Hand Powered Sawing Machine (1886)

hand powered sawing machine“In the science and practice of mechanics, there are well-known devices which are used as reservoirs of power, among which may be mentioned adjustable and automatically moving weights, the swing of the pendulum, and the continued rotation of the balance wheel, when once put in motion. The machine shown in the accompanying engraving is an illustration of the adaptation of means to an end. It is a hand-sawing machine, carrying a circular saw, which may be run by the power of one man or even a stout boy.”

“The ease of running the machine and the rapidity of its work are truly
surprising. A full-sized machine can be run by a workman with one hand,
while another can with ease drive the saw through hard, seasoned plank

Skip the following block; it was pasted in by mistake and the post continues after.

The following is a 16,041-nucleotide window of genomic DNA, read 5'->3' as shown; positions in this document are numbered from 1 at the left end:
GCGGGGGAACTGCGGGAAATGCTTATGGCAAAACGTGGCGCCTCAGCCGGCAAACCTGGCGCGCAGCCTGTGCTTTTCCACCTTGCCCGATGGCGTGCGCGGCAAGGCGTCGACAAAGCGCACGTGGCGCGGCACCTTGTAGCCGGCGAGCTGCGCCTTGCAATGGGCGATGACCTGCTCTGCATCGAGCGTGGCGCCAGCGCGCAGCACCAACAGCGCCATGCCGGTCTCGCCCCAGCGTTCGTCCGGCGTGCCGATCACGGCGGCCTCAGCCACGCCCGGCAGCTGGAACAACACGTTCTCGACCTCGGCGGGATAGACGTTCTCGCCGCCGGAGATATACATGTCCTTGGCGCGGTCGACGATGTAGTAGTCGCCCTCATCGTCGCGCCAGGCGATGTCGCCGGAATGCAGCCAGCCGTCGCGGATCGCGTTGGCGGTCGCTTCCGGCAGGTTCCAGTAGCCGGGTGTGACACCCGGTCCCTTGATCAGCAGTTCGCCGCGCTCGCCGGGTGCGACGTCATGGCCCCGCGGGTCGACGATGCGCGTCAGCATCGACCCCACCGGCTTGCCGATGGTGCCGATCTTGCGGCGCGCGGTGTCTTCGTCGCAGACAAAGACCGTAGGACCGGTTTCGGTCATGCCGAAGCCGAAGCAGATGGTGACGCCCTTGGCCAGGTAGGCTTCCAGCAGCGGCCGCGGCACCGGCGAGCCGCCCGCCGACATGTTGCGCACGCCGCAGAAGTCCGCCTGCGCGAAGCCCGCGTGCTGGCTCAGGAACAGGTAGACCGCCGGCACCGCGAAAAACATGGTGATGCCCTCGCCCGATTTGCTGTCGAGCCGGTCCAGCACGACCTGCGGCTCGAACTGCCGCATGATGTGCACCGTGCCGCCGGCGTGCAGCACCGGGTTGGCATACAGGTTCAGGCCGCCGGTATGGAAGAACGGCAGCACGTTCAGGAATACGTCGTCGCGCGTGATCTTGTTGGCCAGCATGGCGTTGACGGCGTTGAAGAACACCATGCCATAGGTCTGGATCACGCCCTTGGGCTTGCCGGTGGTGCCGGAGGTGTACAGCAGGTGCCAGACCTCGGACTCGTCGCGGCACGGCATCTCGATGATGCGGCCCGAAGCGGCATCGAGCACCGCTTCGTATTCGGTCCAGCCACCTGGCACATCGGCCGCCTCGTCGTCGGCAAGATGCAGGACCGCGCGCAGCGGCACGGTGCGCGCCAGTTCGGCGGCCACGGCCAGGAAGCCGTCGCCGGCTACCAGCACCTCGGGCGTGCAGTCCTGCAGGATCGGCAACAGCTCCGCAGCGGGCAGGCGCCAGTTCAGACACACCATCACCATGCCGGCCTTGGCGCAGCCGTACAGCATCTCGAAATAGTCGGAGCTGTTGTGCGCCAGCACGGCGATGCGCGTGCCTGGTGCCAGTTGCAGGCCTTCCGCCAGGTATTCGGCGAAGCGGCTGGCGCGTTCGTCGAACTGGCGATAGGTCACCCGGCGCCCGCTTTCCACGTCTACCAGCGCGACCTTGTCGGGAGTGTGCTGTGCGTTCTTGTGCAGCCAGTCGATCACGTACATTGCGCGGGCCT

four inches thick. Altough this machine is represented as being
exclusively used for sawing, the principle is capable of being extended
and applied in various ways, and may be used wherever power is needed;
for instance, to run gigsaws, lathes, boring-machines, mining-drills,
printing presses, and the like

“The power is applied, as seen, by means of a long pendulum lever swung back and forth, and having attached to its short arms, at the top, a pitman, connected at its other end with a wrist-pin on a balanced gear. This gear meshes with a pinion on the saw-arbor, which also carries a balance-wheel intended to equalize the motion. These are the principal parts of the machine, which is very simple, and not liable to become deranged. If only one man operates the machine, where little power is required, a treadle is attached to the saw-frame, its pitman being attached to the crank of the flywheel. This can be instantly unhooked, as when two persons are at work, one being engaged in the propelling the saw by the pendulum-lever, and the other guiding the stuff to be sawn.”

Quoted from: The Manufacturer and Builder Volume 0001 Issue 2 (February 1869).